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Art, Music, and My Piano

My life would not be the same without music. Without art.

*          *          *

Art is a place just for me. Just me. I could draw anything, and it would be beautiful.

No one cares if I mess up or not, or if I did this wrong, or if I did that wrong.

It’s just me, perfecting this and that. I like it.

*          *          *

Me, enjoying how colors mix together, then look like a sunset on a blank canvas. How you could create the ugliest color in the world. Then take a brush, scoop it up, and place it on that canvas. And it would still look beautiful.

*          *          *

There are so many different forms of art.

Photography, fashion, architecture, design, paintings, sketches.

*          *          *

All of them are different in each way, yet the same.

*          *          *

When I was younger, I loved singing in the car. For me, it was fun. It wasn’t something mandatory. Not something that I was forced to do. It was simply pure fun.

When I was around four or five years old, I started playing the piano. I wasn’t some music prodigy or some talented child. Instead, I was a small five-year-old being told to do it, and so I did.

My first piano teacher gave me jelly beans when I played a piece. She had a whole box of them from Costco, with all types of flavors. I would always look forward to that day when she would award me with two or three of those jelly beans after class. But she didn’t motivate me in any way. She didn’t care if I practiced or not.

That’s why my mom decided that I needed to go to a different teacher.

Her name’s Grace. She has a lively temper but a strong, compassionate heart.

*          *          *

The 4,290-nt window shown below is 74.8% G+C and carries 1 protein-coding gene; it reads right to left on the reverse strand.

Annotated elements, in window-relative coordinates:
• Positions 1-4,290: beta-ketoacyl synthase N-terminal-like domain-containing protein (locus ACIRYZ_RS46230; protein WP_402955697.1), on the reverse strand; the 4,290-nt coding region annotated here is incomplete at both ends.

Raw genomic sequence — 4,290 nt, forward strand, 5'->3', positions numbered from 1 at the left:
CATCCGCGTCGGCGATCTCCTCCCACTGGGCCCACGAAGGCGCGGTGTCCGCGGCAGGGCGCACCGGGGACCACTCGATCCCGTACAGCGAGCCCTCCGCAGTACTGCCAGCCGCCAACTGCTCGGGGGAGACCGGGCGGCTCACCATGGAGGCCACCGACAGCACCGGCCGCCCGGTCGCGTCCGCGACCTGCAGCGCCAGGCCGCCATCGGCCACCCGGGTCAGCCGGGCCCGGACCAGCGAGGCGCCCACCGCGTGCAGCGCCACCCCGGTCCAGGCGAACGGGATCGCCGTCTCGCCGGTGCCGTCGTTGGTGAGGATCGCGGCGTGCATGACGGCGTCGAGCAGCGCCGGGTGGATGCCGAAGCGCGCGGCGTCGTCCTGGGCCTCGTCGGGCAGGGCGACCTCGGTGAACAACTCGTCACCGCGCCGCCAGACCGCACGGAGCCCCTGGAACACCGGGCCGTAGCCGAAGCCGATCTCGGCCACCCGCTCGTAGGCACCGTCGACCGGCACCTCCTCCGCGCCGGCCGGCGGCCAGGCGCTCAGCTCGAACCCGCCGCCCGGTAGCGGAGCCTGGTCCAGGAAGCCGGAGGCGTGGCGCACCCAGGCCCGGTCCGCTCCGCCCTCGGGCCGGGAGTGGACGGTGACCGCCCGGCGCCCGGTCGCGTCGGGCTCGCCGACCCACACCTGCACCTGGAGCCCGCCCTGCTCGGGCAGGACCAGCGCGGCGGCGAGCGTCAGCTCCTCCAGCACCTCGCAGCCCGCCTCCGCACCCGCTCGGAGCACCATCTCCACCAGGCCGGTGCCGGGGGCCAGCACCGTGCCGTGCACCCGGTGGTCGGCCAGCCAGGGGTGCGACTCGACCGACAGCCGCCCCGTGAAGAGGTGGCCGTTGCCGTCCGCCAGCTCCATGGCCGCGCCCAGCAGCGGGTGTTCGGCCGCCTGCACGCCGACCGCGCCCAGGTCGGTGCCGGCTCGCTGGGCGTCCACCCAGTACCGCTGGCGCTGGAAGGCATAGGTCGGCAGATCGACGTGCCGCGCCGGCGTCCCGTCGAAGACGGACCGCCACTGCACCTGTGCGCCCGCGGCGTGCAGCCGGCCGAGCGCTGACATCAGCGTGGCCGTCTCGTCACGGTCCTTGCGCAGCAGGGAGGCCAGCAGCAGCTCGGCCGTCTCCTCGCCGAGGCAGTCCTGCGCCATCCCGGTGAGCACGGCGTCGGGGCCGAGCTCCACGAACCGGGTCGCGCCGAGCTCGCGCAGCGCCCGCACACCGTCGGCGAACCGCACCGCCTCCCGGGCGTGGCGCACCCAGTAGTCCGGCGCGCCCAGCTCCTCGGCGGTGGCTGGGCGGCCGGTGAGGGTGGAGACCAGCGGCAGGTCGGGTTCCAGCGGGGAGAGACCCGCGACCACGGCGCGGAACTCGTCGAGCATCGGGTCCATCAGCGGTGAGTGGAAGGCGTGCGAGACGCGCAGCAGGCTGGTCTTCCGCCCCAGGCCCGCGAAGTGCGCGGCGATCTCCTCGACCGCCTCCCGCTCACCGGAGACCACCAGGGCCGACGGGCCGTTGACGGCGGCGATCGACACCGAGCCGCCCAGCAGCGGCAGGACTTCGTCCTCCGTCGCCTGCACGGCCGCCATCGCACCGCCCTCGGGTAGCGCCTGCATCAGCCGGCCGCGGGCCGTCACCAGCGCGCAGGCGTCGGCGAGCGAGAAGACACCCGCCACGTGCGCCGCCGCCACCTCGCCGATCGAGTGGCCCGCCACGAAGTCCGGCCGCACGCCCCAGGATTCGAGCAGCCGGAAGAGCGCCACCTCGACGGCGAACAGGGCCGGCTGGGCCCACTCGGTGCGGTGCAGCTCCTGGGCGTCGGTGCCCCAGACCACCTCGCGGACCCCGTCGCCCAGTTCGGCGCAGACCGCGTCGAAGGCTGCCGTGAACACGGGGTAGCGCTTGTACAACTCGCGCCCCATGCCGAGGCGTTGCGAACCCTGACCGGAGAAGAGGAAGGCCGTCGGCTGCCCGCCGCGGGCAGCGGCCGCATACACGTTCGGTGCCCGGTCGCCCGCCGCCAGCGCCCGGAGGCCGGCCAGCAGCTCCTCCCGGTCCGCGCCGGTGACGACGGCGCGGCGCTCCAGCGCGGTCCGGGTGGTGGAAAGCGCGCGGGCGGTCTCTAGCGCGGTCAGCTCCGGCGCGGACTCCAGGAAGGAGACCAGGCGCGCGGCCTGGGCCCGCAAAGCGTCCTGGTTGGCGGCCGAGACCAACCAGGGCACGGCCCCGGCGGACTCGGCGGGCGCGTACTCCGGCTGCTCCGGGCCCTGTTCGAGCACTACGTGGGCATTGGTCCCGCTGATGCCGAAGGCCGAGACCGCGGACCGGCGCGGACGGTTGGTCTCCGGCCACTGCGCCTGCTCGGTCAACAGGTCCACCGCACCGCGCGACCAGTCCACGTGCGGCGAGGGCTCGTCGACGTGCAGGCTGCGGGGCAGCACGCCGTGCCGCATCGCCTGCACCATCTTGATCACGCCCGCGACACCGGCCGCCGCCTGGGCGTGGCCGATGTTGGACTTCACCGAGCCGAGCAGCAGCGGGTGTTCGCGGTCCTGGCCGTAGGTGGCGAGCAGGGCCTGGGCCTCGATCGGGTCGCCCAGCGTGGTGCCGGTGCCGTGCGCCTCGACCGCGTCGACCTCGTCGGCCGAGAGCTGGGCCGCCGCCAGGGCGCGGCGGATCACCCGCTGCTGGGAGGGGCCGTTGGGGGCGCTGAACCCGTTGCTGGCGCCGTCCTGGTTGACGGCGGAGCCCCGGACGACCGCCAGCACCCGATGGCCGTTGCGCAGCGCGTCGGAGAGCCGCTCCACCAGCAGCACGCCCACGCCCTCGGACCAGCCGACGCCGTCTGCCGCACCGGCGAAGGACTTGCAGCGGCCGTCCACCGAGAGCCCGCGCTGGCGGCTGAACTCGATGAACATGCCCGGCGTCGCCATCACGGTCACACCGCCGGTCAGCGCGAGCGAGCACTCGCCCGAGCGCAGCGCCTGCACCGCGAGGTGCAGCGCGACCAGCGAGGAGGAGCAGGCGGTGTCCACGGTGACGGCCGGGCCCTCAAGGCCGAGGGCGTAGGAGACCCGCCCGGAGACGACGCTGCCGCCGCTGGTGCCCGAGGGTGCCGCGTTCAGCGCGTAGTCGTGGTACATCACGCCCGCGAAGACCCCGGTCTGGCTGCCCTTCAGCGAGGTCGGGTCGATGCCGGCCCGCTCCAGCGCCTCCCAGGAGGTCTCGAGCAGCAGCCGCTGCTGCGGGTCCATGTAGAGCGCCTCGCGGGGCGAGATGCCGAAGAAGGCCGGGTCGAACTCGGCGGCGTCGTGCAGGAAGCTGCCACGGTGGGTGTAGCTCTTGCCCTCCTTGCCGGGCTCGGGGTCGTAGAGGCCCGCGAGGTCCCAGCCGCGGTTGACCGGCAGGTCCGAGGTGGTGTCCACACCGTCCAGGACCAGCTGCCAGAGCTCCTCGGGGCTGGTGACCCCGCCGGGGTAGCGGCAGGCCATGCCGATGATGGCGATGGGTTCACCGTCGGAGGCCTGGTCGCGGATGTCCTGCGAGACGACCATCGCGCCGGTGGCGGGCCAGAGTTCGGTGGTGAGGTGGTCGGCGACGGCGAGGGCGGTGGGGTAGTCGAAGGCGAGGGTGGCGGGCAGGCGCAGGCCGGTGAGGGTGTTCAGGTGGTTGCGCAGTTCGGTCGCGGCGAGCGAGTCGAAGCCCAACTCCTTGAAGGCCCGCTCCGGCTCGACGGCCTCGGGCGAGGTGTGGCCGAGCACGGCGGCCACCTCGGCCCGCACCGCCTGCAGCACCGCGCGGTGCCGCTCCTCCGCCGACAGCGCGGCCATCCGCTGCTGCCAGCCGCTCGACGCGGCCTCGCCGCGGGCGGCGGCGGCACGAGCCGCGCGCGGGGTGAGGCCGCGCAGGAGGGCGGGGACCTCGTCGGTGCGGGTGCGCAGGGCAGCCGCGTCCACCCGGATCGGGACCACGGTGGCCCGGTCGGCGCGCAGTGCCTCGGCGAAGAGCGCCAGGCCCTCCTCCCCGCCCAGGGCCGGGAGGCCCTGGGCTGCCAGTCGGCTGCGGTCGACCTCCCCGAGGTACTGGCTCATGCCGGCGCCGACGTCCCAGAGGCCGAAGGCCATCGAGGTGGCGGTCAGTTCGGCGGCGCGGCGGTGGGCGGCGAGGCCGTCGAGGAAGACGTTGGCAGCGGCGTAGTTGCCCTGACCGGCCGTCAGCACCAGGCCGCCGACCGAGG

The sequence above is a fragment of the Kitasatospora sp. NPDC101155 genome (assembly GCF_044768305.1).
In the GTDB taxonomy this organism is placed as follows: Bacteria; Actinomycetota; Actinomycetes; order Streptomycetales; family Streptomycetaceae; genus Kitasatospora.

She has two dogs and two children and three pianos. I don’t think she really liked me when I first came, but now she does.

*          *          *

At least I think she does.

When I first started, we played Haydn. Now we do Bach, Tchaikovsky, Mozart, Liszt, and some more Haydn.

I got my first piano with her.

It’s not a grand piano, it’s not a Steinway, it doesn’t cost a million dollars.

*          *          *

It’s a simple upright Kawai, with heavy keys but a beautiful sound to it.

*          *          *

There’s a framed picture of me at my first recital at Carnegie Hall when I was six, and a small pot with small pencils. They sit on a satin-like piece of cloth covering the piano, with tassels at the end that have long fallen off.

It’s not ancient, not brand new. It’s not cheap, it’s not expensive. It’s not the best, and it’s not the worst.

But it’s mine. No one else can touch it. No one in my family wants to touch it. They don’t know how.

They don’t understand how we take for granted how a key makes a beautiful melodious sound. They don’t recognize the beauty and splendor of having a piano that’s yours. The beauty of being able to play a complex piece on this instrument, and make it sound effortless.

Do.

*          *          *

Re.

*          *          *

Mi.

Fa.

Sol.

La.

Ti.

Do.

And that’s how it goes and goes.

Until you can’t go any higher or lower.

Claire Jiang
Claire Jiang, 12
Princeton, NJ

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